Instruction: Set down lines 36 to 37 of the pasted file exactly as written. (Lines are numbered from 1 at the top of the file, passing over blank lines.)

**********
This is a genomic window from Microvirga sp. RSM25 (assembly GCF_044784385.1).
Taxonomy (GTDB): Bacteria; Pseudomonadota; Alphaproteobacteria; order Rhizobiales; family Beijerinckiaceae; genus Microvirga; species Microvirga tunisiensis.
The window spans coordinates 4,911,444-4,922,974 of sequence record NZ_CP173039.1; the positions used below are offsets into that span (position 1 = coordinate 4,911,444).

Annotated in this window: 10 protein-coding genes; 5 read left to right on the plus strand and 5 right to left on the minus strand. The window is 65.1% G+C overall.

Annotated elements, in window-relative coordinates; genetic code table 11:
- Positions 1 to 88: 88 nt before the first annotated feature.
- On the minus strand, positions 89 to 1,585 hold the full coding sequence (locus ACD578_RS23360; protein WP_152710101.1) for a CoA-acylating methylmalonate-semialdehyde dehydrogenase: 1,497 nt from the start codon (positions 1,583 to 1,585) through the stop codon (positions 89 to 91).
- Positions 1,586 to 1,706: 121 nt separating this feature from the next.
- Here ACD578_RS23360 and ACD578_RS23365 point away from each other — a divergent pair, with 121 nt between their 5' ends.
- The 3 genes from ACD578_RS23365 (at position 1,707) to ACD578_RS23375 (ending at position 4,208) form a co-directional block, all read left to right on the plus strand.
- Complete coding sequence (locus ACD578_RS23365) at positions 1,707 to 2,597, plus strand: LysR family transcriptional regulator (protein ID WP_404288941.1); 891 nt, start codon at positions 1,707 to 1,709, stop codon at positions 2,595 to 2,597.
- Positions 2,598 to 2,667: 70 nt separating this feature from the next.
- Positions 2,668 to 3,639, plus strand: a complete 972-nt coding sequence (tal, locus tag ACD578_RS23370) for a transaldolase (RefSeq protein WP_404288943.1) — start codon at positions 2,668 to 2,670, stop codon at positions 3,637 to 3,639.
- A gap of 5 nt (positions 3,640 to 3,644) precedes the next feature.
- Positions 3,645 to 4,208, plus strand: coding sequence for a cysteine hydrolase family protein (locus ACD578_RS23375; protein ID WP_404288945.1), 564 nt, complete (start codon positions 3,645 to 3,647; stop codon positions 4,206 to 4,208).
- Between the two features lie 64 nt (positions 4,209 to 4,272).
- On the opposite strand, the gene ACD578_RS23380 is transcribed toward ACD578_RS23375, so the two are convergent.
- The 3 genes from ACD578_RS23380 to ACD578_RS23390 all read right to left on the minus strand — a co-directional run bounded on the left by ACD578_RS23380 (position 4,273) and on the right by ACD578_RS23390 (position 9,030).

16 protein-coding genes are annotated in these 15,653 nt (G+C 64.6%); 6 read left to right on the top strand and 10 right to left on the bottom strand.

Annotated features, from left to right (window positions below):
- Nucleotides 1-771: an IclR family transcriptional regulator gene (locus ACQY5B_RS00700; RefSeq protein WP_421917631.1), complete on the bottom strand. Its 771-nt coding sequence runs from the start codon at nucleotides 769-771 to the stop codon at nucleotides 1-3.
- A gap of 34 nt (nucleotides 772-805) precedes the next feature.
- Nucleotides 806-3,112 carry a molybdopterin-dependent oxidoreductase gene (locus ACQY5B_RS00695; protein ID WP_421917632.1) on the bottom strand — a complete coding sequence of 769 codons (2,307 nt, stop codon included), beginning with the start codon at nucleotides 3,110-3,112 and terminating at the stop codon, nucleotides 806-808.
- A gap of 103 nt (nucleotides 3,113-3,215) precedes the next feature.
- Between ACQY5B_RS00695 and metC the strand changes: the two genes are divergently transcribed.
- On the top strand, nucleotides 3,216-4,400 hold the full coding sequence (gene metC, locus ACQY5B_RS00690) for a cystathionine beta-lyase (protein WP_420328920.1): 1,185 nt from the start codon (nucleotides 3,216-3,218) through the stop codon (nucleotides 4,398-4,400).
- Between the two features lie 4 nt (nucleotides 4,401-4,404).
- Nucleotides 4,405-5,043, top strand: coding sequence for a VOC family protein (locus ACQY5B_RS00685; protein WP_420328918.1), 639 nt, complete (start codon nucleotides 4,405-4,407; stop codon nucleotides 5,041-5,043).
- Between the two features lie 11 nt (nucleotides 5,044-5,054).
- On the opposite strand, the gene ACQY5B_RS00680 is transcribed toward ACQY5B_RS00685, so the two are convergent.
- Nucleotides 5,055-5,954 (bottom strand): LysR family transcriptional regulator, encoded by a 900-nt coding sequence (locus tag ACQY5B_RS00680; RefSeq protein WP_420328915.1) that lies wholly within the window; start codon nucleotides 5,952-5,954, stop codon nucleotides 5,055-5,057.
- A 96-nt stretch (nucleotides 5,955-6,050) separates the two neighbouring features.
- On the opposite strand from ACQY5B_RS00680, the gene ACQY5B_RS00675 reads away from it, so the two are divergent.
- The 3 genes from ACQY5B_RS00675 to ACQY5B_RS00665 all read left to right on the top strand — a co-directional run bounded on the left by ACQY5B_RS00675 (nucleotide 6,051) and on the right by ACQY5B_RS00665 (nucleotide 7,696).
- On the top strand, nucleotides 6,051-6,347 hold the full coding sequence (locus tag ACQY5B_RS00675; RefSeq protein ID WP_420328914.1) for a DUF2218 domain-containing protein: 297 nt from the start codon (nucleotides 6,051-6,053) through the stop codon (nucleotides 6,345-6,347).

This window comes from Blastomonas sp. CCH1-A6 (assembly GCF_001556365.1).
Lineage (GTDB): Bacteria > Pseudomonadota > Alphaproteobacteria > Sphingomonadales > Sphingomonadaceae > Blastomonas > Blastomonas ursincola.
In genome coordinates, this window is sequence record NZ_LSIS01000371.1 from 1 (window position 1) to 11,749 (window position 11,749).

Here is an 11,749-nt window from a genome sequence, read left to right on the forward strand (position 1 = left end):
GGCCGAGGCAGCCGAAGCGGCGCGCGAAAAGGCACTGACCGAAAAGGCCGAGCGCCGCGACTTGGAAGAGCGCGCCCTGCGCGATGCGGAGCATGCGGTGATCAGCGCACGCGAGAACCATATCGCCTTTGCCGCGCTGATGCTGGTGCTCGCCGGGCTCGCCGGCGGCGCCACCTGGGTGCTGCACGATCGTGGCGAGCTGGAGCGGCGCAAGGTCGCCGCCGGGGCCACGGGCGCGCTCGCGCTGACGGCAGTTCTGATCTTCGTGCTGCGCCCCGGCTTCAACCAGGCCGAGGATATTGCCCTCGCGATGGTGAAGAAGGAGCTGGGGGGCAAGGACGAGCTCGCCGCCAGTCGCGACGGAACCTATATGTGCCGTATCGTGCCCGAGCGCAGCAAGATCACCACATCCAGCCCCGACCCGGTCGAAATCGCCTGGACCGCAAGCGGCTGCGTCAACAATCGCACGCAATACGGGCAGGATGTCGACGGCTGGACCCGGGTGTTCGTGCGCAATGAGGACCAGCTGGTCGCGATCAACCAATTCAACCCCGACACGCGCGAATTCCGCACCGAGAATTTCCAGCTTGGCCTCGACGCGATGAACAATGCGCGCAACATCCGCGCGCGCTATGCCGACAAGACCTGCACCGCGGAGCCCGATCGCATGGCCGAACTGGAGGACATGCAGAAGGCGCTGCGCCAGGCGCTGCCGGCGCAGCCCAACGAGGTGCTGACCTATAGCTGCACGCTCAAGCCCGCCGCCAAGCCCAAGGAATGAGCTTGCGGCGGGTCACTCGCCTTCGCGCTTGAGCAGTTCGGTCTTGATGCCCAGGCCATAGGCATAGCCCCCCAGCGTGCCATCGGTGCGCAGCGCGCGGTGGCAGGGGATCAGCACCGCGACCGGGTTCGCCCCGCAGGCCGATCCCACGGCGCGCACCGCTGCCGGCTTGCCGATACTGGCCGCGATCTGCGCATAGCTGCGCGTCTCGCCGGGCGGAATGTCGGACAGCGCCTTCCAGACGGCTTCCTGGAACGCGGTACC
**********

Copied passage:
This window comes from Blastomonas sp. CCH1-A6 (assembly GCF_001556365.1).
Lineage (GTDB): Bacteria > Pseudomonadota > Alphaproteobacteria > Sphingomonadales > Sphingomonadaceae > Blastomonas > Blastomonas ursincola.